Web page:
Does one (say, an unpublished author) (say, me) try to conform his writing to the model of a genre? If so, what is the model?
Does my Muse care about genre? Of course not. She admires Ursula LaGuin, who said of genre, “I don’t want to live in some gated literary community just to get respect from the ignorant.”
Of course, my Muse can’t be bothered with piddling matters of commerce and the like. She did not mention that LeGuin presumably made her statement after she was published.
On the practical side of things, I get that you have to be able to describe what you’re writing in a few words. Leading a conversation with “My work is really impossible to classify, a unique blend of realism and fantasy leading to a confrontation between …” gets a polite smile and an invented need to be somewhere else. Quickly. Leading with the same description in a query letter? Fugeddaboudit.
It’s Aristotle’s fault, really. He stamped our pedagogy with the need to classify, and it stuck. We like to put things in well-organized cubbyholes. And really, I understand the need. An agent or publisher needs to know where a book fits. A bookseller (remember them?) needs to shelve it. Not tomorrow, not after 50 pages, but now.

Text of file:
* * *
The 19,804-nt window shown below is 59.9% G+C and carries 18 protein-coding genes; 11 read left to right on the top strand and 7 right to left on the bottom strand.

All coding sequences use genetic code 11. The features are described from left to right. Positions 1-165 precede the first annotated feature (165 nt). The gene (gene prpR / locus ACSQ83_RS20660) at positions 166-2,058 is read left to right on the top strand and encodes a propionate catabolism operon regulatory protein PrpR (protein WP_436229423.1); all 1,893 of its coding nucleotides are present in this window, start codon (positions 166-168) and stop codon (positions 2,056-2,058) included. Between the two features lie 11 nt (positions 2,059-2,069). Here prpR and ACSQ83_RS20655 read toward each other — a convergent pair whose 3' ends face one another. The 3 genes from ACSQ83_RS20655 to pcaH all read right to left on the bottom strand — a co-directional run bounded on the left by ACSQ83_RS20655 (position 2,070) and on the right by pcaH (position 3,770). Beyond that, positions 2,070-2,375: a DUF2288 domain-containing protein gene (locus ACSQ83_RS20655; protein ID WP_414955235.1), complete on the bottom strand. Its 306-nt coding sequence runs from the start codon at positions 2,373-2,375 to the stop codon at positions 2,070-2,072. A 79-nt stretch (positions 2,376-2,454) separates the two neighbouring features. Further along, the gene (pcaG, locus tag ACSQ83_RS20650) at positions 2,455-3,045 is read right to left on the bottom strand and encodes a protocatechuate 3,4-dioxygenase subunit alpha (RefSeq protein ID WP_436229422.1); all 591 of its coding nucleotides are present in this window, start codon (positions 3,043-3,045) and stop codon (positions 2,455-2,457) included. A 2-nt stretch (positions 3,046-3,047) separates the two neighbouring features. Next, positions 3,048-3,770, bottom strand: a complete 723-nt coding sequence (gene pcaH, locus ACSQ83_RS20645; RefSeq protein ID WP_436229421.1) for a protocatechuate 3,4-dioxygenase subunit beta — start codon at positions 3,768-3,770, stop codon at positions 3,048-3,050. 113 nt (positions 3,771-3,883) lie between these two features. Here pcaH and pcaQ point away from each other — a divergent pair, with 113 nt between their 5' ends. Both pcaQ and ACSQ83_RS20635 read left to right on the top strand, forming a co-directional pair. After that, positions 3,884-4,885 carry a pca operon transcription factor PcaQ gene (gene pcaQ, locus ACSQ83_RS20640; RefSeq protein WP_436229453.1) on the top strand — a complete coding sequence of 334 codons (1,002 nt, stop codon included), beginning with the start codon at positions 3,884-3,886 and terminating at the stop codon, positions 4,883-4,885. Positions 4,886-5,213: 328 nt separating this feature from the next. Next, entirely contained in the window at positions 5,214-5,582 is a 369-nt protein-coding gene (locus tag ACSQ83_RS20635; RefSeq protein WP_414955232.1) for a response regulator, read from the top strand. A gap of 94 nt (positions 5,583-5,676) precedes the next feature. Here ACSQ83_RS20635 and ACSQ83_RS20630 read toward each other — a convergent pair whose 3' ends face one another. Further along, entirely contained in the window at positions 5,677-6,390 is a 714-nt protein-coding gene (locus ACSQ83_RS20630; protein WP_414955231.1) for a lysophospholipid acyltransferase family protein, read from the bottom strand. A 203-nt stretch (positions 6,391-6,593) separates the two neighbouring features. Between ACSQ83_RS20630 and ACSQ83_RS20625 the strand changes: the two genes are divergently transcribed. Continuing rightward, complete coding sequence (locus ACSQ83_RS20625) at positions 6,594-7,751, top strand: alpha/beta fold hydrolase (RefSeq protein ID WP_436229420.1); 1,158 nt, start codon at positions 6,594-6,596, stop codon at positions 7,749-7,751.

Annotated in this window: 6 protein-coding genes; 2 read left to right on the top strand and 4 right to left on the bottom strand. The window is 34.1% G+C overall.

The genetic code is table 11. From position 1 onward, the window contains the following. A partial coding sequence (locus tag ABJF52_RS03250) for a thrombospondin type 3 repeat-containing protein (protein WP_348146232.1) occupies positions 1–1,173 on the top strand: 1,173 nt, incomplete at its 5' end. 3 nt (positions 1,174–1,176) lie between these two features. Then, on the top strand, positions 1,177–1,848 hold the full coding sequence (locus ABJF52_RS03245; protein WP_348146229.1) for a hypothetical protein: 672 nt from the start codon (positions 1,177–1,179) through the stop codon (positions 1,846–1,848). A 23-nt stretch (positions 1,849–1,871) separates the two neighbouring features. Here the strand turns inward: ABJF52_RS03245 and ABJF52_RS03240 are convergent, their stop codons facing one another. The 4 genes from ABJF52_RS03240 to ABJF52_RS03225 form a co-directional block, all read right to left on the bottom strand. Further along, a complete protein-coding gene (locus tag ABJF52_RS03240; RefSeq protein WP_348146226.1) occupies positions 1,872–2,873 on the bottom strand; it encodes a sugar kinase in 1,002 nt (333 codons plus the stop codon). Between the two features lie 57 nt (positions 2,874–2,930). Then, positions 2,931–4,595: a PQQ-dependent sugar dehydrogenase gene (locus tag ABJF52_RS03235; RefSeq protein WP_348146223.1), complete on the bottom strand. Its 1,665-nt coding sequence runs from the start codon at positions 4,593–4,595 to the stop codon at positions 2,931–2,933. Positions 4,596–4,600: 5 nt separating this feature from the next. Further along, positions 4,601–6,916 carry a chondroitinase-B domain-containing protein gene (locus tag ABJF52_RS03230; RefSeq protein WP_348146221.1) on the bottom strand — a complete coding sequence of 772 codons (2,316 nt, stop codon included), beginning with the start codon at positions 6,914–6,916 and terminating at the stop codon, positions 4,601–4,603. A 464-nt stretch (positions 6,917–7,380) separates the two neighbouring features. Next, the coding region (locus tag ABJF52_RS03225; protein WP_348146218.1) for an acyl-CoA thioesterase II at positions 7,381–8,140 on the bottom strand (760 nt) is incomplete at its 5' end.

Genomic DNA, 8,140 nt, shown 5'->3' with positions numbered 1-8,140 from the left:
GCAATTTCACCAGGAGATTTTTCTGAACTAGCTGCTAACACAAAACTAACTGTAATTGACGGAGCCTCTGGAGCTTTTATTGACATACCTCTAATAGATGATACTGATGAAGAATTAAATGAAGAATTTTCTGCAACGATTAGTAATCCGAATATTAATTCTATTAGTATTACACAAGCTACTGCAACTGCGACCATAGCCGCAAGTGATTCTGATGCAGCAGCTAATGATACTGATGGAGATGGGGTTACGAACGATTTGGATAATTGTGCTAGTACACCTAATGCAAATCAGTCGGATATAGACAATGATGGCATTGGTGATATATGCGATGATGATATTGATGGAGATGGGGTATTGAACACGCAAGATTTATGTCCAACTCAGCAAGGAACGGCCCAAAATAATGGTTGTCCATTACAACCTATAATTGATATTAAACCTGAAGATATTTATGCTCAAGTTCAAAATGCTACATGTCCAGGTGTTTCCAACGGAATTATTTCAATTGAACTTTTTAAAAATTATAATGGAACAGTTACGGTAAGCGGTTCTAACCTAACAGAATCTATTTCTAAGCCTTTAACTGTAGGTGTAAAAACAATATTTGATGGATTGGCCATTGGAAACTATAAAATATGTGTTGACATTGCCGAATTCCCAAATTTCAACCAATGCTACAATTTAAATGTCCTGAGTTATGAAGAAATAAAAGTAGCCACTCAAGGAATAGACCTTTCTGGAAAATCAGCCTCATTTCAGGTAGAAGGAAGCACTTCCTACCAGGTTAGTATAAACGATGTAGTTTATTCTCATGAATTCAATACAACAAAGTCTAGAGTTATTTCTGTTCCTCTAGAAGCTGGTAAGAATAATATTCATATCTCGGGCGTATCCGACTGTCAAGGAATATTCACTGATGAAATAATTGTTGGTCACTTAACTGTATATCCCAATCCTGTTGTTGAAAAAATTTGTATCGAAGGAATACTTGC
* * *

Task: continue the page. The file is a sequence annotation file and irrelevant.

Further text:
That has led me to try to understand, in depth, the thriller genre I’m writing in and its relationship to others close to it. That quest led me to the Minnesota Crime Wave, three crime writers of serious intent and fine reputation. In particular, there’s a series of public TV programs featuring discussions between the Crime Wave (Carl Brookins, Ellen Hart and William Kent Krueger) and often other writers. Episode 13 defined the Thriller genre better than I’ve seen before, and Episode 6 produced an excellent reading list that will occupy the rest of my summer.
Or, you be truthful and label it, like it is, with several genre labels, and that gets really tricky